‘What do we want? Change! When do want it? Now!’

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Between 11am and 2pm on Friday, hundreds of young people gathered on College Green in the center of Bristol to form part of the global ‘Strike 4 Climate Action’ movement. The movement was founded by the Swedish environmental activist Greta Thunberg, a fifteen year old who missed school to protest alone outside the Swedish Parliament in August. It has since gathered support from influential figures such as Christiana Figueres, who led the 2015 Paris agreement.

 

Despite many schools objecting to students leaving school during the middle of the day to attend this protest, the numbers and spirit of the protest were clearly not too seriously damaged as cheers and chants flowed around College Green. Students were venting their frustration on what they perceive to be inaction from the government on what is considered by many to be the problem of the generation: climate change.

The protest took place outside the Bristol City Council Building.

Although the UK is progressing faster than many countries on reducing emissions and becoming more environmentally sustainable, it still needs to improve. As the Committee on Climate Change writes, ‘Meeting future carbon budgets and the UK’s 2050 target to reduce emissions by at least 80% of 1990 levels will require reducing domestic emissions by at least 3% per year. This will require existing progress to be supplemented by more challenging measures’. Or, as the popular speaker at the Bristol event, Green counsellor Eleanor Combley put it, ‘deep change’ is necessary.

 

Unfortunately, it is unlikely that this recent wave of protest will force the government to take more action on climate change; nonetheless, it showed that young people are not willing to stand by as generations, who will not experience the full ramifications of their actions, destroy our planet. Often, ‘Millennials’ or members of the ‘Snowflake Generation’ are more frequently associated with phones and social media than social and environmental conscience. Whilst this is certainly true to an extent, with half of 18-24 year olds admitting they regularly check their phone in the night, actions such as this protest serve to disprove these stereotypes.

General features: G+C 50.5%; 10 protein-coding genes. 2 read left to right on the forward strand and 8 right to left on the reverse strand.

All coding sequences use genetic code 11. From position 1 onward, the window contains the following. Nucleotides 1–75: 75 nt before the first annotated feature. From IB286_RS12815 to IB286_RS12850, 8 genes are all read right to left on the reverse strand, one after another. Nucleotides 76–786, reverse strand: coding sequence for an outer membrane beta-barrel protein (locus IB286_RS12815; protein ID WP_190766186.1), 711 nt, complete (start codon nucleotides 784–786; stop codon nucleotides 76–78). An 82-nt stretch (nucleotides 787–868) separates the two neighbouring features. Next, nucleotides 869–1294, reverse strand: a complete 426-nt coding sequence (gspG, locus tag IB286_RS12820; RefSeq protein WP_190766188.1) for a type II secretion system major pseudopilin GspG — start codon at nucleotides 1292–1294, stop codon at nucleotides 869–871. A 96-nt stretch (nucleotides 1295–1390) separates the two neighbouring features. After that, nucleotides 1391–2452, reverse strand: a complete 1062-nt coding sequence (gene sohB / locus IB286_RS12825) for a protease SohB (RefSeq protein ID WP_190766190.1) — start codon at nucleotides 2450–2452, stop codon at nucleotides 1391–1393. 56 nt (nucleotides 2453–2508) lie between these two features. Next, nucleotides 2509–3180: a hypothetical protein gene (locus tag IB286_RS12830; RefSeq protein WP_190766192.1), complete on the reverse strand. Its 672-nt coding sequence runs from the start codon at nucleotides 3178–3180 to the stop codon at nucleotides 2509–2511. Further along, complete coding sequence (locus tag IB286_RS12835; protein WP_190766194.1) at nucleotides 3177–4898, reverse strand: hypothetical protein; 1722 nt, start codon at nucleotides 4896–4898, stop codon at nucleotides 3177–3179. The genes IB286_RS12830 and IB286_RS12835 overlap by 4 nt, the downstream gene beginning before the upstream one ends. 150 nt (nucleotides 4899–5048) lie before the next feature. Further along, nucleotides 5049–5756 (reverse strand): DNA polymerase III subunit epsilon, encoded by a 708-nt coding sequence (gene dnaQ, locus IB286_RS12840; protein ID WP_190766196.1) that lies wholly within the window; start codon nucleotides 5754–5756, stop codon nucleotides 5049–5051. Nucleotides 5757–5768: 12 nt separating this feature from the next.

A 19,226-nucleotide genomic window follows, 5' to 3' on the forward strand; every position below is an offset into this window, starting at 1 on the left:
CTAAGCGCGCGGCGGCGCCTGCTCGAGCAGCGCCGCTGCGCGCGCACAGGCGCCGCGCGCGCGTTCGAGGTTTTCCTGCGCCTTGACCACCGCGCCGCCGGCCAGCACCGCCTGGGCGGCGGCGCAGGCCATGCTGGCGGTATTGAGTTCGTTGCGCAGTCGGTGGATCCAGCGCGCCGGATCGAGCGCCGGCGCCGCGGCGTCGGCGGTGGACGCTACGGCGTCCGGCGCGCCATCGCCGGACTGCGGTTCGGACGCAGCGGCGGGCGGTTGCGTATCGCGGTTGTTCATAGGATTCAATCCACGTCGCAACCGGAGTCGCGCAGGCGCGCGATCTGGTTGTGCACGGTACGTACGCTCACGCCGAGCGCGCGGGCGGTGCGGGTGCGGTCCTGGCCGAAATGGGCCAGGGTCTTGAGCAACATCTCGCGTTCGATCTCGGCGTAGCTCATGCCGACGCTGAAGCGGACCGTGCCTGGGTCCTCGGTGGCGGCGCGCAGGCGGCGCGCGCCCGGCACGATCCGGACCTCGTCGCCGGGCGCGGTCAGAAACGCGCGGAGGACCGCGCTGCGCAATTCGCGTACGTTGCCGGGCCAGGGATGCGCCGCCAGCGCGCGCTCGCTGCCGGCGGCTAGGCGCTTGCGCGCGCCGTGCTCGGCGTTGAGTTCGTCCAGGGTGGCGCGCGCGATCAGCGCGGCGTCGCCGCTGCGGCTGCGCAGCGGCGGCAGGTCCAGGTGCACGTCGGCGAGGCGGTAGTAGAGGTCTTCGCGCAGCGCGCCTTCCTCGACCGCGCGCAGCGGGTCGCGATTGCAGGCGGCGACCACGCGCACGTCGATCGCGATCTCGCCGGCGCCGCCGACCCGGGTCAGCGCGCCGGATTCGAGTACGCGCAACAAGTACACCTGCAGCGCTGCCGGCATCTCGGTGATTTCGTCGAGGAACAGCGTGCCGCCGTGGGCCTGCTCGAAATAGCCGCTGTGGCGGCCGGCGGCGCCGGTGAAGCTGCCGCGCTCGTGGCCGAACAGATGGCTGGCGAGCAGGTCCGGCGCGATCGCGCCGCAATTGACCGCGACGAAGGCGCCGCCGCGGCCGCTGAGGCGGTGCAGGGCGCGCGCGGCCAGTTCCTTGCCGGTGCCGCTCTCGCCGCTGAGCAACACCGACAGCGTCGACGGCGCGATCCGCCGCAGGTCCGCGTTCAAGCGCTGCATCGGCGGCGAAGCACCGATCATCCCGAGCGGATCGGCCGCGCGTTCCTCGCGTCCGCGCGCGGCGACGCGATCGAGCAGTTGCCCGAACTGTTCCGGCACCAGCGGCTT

Ultimately, the actions on Friday by more than 10,000 young people nationwide proved that young people want their voices to be heard. Having seen the failures of previous generations, young people want to take the future into their own hands. Given the shambles of modern government, who can blame them for wanting to take control?

Enthusiasm was high as protestors went as far as walking in the water on what was a mild day

Sadly, we are living in a world that is continually and rapidly edging towards the precipice, the point of no return, that will result in the world becoming uninhabitable. It makes the issues which are consuming most of today’s energies, such as Brexit, seem rather trivial. Watching a group of people, of whom most, let’s be honest, are powerless, wholeheartedly campaigning for something they believe in, is refreshing. Perhaps they act as a lesson for those who hold the actual power in Westminster.

 

The youth of today and the holders of tomorrow have spoken, and the message is remarkably clear:

 

‘What do we want? Change! When do want it? Now!’